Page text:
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Year : 2017  |  Volume : 65  |  Issue : 2  |  Page : 422--424

Cerebellar liponeurocytoma presenting as multifocal bilateral cerebellar hemispheric mass lesions

Laxminadh Sivaraju1, Saritha Aryan1, Nandita Ghosal2, Alangar S Hegde1,  
1 Department of Neurosurgery, Sri Sathya Sai Institute of Higher Medical Sciences, Bengaluru, Karnataka, India
2 Department of Pathology, Sri Sathya Sai Institute of Higher Medical Sciences, Bengaluru, Karnataka, India

Correspondence Address:
Dr. Laxminadh Sivaraju
Department of Neurosurgery, Sri Sathya Sai Institute of Higher Medical Sciences, Bengaluru - 560 066, Karnataka

How to cite this article:
Sivaraju L, Aryan S, Ghosal N, Hegde AS. Cerebellar liponeurocytoma presenting as multifocal bilateral cerebellar hemispheric mass lesions.Neurol India 2017;65:422-424

How to cite this URL:
Sivaraju L, Aryan S, Ghosal N, Hegde AS. Cerebellar liponeurocytoma presenting as multifocal bilateral cerebellar hemispheric mass lesions. Neurol India [serial online] 2017 [cited 2021 Oct 18 ];65:422-424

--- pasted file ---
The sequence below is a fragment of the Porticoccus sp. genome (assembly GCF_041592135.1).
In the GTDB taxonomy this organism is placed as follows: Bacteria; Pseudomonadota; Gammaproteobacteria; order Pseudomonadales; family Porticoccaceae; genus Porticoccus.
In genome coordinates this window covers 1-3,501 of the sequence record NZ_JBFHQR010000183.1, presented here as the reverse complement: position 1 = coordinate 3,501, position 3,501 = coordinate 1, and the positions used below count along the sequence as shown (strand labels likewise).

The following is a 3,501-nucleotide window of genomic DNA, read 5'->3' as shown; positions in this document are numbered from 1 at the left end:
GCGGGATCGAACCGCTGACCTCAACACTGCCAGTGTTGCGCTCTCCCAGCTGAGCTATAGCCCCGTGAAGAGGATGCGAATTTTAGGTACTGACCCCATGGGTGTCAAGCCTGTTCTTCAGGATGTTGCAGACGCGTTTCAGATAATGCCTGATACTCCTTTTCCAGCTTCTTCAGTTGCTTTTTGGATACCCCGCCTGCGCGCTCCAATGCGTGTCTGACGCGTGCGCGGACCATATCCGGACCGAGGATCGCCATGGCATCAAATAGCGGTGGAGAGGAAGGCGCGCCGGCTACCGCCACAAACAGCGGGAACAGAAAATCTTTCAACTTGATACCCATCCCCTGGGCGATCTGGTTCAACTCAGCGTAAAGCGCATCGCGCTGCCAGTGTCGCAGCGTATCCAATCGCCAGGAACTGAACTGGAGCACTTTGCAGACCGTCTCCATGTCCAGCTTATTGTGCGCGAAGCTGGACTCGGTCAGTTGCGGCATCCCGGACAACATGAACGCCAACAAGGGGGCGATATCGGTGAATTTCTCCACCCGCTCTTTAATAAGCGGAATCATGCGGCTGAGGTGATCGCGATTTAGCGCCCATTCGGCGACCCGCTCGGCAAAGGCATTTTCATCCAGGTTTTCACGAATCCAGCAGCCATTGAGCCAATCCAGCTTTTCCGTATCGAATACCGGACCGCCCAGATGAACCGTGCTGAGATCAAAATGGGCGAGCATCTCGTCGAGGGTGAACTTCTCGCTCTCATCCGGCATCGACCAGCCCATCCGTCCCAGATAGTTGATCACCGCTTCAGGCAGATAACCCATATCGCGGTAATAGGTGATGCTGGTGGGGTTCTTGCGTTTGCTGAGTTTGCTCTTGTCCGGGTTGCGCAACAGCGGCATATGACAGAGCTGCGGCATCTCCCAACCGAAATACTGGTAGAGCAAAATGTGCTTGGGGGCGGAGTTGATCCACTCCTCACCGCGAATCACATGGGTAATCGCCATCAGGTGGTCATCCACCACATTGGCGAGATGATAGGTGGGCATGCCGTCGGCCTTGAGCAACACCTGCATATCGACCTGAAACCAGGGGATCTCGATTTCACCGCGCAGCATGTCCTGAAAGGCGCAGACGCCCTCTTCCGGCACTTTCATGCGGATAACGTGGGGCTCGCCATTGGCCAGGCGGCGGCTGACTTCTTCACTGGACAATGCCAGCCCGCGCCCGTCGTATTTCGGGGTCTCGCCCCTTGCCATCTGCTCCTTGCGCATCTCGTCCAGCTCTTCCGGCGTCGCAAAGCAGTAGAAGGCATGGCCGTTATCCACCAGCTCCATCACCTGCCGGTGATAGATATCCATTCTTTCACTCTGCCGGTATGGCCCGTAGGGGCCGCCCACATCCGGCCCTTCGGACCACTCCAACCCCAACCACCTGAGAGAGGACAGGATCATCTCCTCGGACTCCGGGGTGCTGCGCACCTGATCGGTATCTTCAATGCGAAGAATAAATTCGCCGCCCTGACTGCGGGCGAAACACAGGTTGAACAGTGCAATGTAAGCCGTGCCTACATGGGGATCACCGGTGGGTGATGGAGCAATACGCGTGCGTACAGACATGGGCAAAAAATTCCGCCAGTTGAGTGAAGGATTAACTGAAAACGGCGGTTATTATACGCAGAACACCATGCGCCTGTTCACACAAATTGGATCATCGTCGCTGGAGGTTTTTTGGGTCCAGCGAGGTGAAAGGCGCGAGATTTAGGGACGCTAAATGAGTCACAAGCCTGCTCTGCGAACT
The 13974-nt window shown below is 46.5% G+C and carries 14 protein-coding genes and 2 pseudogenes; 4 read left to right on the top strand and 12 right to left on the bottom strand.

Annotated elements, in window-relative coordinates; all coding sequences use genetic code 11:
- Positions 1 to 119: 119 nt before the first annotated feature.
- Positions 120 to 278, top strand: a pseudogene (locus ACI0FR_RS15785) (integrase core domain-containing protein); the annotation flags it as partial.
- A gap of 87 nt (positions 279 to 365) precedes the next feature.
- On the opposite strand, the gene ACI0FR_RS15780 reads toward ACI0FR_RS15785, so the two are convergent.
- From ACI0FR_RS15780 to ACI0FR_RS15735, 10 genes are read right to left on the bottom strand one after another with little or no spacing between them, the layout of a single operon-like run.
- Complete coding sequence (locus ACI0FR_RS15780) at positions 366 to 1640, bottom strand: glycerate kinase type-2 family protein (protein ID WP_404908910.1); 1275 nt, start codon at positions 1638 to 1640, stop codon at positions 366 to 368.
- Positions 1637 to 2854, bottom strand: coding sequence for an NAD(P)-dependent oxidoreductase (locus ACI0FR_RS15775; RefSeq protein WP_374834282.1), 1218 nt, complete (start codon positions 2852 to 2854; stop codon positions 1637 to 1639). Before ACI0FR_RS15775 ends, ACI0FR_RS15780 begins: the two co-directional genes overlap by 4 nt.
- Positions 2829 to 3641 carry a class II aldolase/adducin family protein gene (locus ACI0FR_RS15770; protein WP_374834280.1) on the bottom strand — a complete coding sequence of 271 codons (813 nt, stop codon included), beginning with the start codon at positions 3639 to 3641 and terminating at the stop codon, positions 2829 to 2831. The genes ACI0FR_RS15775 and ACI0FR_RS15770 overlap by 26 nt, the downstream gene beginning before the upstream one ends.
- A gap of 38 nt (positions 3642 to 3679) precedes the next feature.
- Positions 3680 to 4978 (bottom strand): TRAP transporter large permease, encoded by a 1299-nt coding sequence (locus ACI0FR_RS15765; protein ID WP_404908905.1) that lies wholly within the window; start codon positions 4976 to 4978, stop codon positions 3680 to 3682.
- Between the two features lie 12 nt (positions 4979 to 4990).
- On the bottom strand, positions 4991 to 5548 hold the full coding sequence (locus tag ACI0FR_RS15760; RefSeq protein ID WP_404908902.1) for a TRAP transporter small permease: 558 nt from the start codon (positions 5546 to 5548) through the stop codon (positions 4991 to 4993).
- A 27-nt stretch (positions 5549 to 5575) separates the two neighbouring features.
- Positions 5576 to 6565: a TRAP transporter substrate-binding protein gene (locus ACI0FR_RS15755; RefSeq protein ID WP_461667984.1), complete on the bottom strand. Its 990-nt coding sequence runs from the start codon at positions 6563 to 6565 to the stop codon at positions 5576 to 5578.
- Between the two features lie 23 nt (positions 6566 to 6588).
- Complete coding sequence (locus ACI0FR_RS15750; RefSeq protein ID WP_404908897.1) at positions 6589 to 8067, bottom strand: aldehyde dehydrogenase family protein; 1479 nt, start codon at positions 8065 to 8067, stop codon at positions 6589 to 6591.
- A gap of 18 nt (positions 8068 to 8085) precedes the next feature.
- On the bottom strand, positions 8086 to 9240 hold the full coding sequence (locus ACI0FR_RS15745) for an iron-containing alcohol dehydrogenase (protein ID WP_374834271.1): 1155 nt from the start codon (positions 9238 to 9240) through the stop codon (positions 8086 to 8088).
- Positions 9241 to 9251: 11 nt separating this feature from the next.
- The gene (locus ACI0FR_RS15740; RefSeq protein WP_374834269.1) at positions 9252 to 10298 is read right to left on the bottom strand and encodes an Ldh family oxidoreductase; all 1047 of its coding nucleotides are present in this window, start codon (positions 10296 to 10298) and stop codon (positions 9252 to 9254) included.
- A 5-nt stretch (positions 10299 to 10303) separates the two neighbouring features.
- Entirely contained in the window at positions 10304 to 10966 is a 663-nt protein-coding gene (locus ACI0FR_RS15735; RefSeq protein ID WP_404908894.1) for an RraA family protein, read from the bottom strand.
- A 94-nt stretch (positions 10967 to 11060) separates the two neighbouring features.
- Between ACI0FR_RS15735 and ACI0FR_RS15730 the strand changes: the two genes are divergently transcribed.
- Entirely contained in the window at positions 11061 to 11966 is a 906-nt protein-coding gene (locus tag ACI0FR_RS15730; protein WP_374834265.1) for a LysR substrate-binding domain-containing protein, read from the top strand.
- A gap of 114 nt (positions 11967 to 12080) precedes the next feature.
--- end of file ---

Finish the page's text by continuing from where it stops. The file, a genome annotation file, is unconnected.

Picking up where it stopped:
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A 37-year-old male patient presented with headache, vomiting, and gait unsteadiness of 6 month duration. On examination, he had papilledema and gait ataxia. Magnetic resonance imaging (MRI) of the brain showed a mass lesion on the left side of the cerebellar vermis with extension to the cerebellar hemisphere, measuring 51 × 41 × 37 mm. It was reaching the fourth ventricle and causing mass effect on the brainstem and obstructive hydrocephalus. On T1-weighted images (WI), the tumor was isointense with hyperintense streaks. It was hyperintense on T2WI and fluid-attenuated inversion recovery (FLAIR) images and had no significant contrast enhancement. The lesion showed restricted diffusion and was hypointense on fat suppression sequences. MR spectroscopy showed elevated lipid and lactate peaks. Multiple similar smaller lesions were seen in both the cerebellar hemispheres. Screening of the spine was normal [Figure 1]a,[Figure 1]b,[Figure 1]c,[Figure 1]d,[Figure 1]e,[Figure 1]f,[Figure 1]g,[Figure 1]h. The differential diagnoses considered were metastases and medulloblastoma. He underwent a midline suboccipital craniotomy and near total excision of the vermian tumor. The tumor was seen on the surface of the inferior part of the vermis. It was grayish, soft-to-firm, vascular, with margins merging with the normal brain. Histopathology showed a cellular tumor arranged in lobular aggregates with monomorphic sheets, hyperchromatic cells and clear cytoplasm. There were scattered large cells with a vesicular nuclei, small nucleoli, and clear cytoplasm (intermediate ganglion differentiation). Features of microvascular proliferation, brisk mitotic activity (2–3/10 high power field [HPF]), foci of calcification, as well as lipomatous differentiation were noted. There was focal infiltration of the granular layer by the tumor cells. Intercellular neuropil-like matrix material with occasional foci of pseudorosettes were seen. Immunohistochemistry was positive for glial fibrillary acidic protein (GFAP) and synaptophysin in the tumor cells with a MIB-1 labelling index of approximately 6%. A diagnosis of cerebellar liponeurocytoma (CLN) was made based on the tumor showing a glioneuronal component with lipomatous areas [Figure 2]a,[Figure 2]b,[Figure 2]c,[Figure 2]d. The postoperative period was uneventful. Computed tomography (CT) of the brain showed no obvious residual vermian tumor; there was reduction in ventriculomegaly [Figure 2]e,[Figure 2]f. In view of multiplicity of the lesions and the excised tumor showing a relatively high MIB-index, he was referred to an Oncologist and underwent whole brain radiation therapy. He received 60 Gy radiation. At a follow-up of 2 years after the surgery, he was doing well. MRI did not show any recurrence of the vermian tumor or any new lesions; the remaining cerebellar hemispheric lesions had not grown in size.{Figure 1}{Figure 2}